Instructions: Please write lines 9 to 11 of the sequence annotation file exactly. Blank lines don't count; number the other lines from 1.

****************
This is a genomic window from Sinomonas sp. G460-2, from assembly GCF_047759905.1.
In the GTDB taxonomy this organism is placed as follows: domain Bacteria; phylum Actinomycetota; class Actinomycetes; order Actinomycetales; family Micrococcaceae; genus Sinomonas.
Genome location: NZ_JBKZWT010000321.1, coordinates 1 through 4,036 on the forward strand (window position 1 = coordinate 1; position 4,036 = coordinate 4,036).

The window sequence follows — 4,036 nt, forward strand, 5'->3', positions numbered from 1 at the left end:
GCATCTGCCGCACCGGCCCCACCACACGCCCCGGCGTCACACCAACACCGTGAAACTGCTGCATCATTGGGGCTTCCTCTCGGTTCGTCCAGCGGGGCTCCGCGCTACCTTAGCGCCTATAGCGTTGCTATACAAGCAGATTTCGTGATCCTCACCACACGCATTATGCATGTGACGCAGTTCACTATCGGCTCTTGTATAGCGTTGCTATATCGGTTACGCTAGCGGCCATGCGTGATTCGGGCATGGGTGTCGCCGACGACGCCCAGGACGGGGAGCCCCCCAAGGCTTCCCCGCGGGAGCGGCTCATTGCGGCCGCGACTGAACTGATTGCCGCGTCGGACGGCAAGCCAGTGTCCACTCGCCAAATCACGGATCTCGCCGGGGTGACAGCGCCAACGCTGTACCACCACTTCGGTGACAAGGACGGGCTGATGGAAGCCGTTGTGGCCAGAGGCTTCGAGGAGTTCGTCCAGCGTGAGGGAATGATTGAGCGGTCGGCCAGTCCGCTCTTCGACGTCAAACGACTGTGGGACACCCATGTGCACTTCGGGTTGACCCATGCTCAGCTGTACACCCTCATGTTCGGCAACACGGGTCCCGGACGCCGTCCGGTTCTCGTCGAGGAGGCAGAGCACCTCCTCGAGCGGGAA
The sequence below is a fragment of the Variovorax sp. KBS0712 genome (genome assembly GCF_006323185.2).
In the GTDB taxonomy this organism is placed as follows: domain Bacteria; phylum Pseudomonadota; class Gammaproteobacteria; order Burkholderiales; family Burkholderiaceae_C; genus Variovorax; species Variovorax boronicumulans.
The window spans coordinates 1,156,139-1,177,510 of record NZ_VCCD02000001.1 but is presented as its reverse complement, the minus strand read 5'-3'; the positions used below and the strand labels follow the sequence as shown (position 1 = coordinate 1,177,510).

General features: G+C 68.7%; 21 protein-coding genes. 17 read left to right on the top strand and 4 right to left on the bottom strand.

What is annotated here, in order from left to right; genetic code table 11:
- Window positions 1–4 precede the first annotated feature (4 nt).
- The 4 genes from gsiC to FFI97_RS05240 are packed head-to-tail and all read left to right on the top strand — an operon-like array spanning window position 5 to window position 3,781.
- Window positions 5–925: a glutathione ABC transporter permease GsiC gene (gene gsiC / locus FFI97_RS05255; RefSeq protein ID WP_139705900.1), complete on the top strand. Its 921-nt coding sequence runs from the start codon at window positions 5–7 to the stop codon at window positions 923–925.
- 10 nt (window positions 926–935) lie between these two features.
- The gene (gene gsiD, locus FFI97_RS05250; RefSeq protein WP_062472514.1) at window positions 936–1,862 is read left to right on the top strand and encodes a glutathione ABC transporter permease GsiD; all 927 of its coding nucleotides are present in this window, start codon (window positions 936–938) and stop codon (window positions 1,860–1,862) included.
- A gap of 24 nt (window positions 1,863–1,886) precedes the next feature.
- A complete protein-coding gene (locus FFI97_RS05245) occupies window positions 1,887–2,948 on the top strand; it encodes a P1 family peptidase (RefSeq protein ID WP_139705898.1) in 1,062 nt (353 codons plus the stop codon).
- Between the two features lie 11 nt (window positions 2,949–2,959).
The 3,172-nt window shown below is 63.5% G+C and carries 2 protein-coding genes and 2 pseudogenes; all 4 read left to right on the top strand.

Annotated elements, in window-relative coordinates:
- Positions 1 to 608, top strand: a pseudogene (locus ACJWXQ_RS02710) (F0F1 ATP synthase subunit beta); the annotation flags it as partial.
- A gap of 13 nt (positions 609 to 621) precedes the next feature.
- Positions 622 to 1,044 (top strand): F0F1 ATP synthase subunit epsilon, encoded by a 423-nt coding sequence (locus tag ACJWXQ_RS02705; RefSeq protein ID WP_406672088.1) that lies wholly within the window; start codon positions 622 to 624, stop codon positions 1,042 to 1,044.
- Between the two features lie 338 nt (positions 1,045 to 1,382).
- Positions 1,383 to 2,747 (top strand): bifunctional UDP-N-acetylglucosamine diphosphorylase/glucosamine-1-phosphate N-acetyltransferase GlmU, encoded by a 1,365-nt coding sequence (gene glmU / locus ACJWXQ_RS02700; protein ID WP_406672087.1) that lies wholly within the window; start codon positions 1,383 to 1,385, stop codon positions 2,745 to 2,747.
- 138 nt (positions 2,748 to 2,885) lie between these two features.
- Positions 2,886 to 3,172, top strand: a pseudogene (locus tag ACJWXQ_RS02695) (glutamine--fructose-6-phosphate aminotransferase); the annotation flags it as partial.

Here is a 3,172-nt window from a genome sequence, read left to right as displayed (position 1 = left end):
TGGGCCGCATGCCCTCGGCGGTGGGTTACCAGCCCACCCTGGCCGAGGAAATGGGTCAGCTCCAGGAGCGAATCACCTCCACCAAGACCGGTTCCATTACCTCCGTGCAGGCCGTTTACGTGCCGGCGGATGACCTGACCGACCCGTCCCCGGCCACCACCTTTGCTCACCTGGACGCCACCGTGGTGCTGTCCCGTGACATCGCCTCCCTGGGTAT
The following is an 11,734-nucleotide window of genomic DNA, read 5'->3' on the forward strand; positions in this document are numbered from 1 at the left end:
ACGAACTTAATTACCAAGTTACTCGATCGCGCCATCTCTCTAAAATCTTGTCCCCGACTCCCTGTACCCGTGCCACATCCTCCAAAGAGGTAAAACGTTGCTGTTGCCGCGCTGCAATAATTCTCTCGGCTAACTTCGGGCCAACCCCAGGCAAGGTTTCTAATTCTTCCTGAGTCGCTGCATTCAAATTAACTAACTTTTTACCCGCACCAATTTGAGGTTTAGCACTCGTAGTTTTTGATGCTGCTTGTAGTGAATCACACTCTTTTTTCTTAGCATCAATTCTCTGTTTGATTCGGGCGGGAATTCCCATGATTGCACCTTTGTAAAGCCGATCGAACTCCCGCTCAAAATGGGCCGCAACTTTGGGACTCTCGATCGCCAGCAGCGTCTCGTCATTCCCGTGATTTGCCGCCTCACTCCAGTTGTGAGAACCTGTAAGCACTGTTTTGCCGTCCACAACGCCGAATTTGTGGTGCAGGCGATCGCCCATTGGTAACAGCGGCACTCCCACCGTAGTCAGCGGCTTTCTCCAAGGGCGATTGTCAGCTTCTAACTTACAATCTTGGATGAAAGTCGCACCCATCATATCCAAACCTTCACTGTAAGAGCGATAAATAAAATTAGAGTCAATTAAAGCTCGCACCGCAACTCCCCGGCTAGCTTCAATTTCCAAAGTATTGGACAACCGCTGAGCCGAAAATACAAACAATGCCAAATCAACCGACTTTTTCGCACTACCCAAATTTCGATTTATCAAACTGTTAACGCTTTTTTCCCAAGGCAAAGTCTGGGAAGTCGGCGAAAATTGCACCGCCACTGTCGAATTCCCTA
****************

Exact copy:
General features: G+C 68.7%; 21 protein-coding genes. 17 read left to right on the top strand and 4 right to left on the bottom strand.

What is annotated here, in order from left to right; genetic code table 11:
- Window positions 1–4 precede the first annotated feature (4 nt).